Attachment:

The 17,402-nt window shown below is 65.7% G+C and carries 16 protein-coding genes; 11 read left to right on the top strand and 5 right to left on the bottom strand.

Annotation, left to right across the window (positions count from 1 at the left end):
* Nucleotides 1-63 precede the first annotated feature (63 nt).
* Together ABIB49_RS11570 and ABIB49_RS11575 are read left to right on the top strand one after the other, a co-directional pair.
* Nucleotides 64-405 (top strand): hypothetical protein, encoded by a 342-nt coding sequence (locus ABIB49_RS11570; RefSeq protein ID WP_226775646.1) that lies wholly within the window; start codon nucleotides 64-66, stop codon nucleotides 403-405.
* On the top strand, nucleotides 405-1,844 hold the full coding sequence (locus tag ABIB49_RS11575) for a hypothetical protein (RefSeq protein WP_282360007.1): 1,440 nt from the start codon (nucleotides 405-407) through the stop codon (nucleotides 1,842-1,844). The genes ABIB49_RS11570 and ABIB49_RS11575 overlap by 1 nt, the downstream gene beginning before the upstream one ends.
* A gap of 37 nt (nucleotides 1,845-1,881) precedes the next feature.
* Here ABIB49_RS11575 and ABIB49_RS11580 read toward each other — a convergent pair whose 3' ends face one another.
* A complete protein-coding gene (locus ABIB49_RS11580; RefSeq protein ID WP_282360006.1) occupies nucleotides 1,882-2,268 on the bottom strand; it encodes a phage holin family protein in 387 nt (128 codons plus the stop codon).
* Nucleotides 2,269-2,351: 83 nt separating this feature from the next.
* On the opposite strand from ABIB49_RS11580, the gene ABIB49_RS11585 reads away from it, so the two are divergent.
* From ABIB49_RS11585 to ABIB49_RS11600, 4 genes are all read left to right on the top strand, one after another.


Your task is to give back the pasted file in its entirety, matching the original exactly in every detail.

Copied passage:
The 17,402-nt window shown below is 65.7% G+C and carries 16 protein-coding genes; 11 read left to right on the top strand and 5 right to left on the bottom strand.

Annotation, left to right across the window (positions count from 1 at the left end):
* Nucleotides 1-63 precede the first annotated feature (63 nt).
* Together ABIB49_RS11570 and ABIB49_RS11575 are read left to right on the top strand one after the other, a co-directional pair.
* Nucleotides 64-405 (top strand): hypothetical protein, encoded by a 342-nt coding sequence (locus ABIB49_RS11570; RefSeq protein ID WP_226775646.1) that lies wholly within the window; start codon nucleotides 64-66, stop codon nucleotides 403-405.
* On the top strand, nucleotides 405-1,844 hold the full coding sequence (locus tag ABIB49_RS11575) for a hypothetical protein (RefSeq protein WP_282360007.1): 1,440 nt from the start codon (nucleotides 405-407) through the stop codon (nucleotides 1,842-1,844). The genes ABIB49_RS11570 and ABIB49_RS11575 overlap by 1 nt, the downstream gene beginning before the upstream one ends.
* A gap of 37 nt (nucleotides 1,845-1,881) precedes the next feature.
* Here ABIB49_RS11575 and ABIB49_RS11580 read toward each other — a convergent pair whose 3' ends face one another.
* A complete protein-coding gene (locus ABIB49_RS11580; RefSeq protein ID WP_282360006.1) occupies nucleotides 1,882-2,268 on the bottom strand; it encodes a phage holin family protein in 387 nt (128 codons plus the stop codon).
* Nucleotides 2,269-2,351: 83 nt separating this feature from the next.
* On the opposite strand from ABIB49_RS11580, the gene ABIB49_RS11585 reads away from it, so the two are divergent.
* From ABIB49_RS11585 to ABIB49_RS11600, 4 genes are all read left to right on the top strand, one after another.